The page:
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Last Updated: Tuesday, 18 October 2005, 23:30 GMT 00:30 UK
Labour survives ID card rebellion
Home Secretary Charles Clarke with an identity card
Charles Clarke says cards are vital to fight terrorism
Controversial plans to introduce ID cards have cleared the Commons - but with the government's majority slashed to its lowest since the election.

MPs gave the flagship ID Cards Bill a third reading by 309 votes to 284, a majority of just 25.

The bill now goes to the House of Lords where it faces a further rocky ride.

Charles Clarke said the bill would not remove civil liberties but give people more control over their identities. But Tories said it was "politically inept".

Earlier, 21 Labour rebels, backed by opposition MPs, tried to block moves to force passport applicants to submit their details to the ID cards database.

But that attempt failed by 310 votes to 278, slashing Labour's majority to 32.

'Losing rights'?

The vote came after Labour MP Neil Gerrard tabled an amendment to the bill that would make it possible for people to apply for a passport without having to submit their details for the ID cards database.

He said British people had had the right for hundreds of years to leave the country and return.

What is actually in this bill as it stands is a form of creeping compulsion - it is not something which is genuinely voluntary
Neil Gerrard

Now they would not be able to do so without registering their personal details, he said.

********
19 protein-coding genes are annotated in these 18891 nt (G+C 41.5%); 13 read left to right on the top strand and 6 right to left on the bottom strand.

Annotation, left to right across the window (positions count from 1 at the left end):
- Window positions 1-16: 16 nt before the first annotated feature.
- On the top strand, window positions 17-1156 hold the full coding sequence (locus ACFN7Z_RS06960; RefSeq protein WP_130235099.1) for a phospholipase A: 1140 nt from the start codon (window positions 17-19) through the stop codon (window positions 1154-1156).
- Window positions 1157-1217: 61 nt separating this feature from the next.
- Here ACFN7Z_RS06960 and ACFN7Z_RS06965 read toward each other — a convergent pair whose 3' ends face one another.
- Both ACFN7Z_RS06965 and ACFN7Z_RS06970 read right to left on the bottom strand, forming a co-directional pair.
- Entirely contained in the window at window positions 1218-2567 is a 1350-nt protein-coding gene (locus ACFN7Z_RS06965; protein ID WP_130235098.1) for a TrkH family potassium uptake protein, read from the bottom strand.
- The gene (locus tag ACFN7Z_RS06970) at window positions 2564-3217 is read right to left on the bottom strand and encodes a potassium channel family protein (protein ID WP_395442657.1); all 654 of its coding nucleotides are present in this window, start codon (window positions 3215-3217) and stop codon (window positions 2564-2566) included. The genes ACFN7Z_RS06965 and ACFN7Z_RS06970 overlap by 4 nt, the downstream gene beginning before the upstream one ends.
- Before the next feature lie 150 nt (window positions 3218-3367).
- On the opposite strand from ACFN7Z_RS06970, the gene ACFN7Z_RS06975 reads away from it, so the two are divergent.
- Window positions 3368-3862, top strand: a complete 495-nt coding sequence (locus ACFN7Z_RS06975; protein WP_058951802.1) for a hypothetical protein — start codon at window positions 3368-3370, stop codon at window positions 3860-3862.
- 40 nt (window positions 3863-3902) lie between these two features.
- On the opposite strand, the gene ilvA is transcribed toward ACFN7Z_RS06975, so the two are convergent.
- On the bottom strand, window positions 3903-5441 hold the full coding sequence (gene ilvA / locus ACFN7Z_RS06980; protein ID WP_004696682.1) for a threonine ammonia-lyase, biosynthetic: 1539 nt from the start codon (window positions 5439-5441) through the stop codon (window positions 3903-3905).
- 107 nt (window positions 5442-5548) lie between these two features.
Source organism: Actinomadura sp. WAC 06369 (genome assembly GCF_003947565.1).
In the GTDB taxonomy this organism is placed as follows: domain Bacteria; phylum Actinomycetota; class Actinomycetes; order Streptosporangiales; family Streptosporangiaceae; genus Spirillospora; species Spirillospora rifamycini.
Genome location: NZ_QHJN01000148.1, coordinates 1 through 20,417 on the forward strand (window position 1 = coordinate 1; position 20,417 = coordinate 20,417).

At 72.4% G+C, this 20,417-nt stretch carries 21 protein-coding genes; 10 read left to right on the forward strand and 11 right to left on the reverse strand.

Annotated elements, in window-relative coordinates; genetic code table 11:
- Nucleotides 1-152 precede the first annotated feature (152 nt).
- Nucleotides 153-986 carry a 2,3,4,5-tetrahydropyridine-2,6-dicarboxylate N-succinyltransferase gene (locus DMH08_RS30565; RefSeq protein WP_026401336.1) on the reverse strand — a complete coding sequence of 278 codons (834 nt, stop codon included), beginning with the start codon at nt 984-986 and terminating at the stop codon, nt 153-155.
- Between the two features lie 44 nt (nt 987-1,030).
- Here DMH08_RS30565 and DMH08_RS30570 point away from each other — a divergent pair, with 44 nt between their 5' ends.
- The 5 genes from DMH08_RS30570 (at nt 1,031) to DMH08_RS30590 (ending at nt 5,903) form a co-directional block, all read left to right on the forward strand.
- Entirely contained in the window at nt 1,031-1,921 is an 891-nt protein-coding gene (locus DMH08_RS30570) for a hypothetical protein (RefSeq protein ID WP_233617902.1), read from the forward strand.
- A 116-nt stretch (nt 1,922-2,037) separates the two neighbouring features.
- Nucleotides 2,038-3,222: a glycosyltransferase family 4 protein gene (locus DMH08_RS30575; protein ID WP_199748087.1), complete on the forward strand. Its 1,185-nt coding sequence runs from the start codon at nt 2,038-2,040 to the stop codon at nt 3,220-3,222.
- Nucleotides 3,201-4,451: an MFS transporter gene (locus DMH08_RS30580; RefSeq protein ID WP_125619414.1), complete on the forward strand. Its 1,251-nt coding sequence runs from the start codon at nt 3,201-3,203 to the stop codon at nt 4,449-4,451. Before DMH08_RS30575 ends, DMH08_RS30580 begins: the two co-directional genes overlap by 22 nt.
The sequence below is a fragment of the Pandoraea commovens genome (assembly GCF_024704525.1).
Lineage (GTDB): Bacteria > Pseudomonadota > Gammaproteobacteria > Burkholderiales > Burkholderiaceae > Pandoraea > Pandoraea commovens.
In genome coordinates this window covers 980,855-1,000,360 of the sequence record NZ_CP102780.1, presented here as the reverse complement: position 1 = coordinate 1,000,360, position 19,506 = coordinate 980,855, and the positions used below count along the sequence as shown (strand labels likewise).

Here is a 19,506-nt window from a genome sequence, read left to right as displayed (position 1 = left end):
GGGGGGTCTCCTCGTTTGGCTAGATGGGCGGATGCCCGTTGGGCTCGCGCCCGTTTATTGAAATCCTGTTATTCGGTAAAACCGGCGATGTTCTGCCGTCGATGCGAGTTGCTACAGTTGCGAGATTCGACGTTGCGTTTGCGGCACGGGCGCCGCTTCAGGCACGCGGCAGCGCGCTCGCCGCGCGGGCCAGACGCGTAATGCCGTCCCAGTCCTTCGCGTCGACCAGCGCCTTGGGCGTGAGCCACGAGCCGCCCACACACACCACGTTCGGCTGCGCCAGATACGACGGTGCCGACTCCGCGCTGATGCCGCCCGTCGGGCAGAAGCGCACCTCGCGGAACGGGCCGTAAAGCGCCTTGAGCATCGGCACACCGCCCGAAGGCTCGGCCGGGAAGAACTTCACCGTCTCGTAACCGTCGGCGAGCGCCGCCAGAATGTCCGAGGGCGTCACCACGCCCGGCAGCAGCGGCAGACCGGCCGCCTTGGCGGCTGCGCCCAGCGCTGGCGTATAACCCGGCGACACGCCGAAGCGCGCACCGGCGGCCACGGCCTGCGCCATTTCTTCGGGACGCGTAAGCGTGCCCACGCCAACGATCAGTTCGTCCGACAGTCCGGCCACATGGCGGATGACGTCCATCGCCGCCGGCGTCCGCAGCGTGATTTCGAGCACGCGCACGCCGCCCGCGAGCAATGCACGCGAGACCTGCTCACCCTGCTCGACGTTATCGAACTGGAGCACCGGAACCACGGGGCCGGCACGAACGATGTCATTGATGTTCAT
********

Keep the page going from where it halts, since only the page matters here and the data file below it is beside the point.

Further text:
He accused the government of introducing "creeping compulsion" despite a manifesto pledge that the ID cards scheme would initially be voluntary.

But Home Secretary Charles Clarke denied ID cards would lead to a "Big Brother state" or remove civil liberties.

He said the bill would set limits on the information that could be stored on the database register.

'Illiberal legislation'?

"There will be no criminal convictions on that register, no medical records, no financial records, no political or religious opinions," he said.

Any possible linkage to details held in the Police National Computer was also removed during the bill's Report Stage.

But Labour's Bob Marshall-Andrews said the bill was "the most illiberal piece of legislation we have been asked to pass in this House for half a century".

Edward Garnier, for the Tories, said: "It is wholly unhealthy for us as a Parliament to give this government unseen powers over the citizen and over the way in which he conducts his or her life."

Earlier a Liberal Democrat attempt to send the legislation back to committee for further investigation failed by 326 votes to 243 votes.

Cost implications

Under the scheme, face, iris and fingerprint scans will be used to identify people.

Last week, Mr Clarke revealed people would have to pay 30 for a stand-alone identity card.

But it is expected most people will want a combined passport and ID card, costing an estimated 93 each to make. The cards will be valid for 10 years.

During the Second Reading debate in June, 20 Labour MPs voted against the bill, including four of Tony Blair's former ministers.

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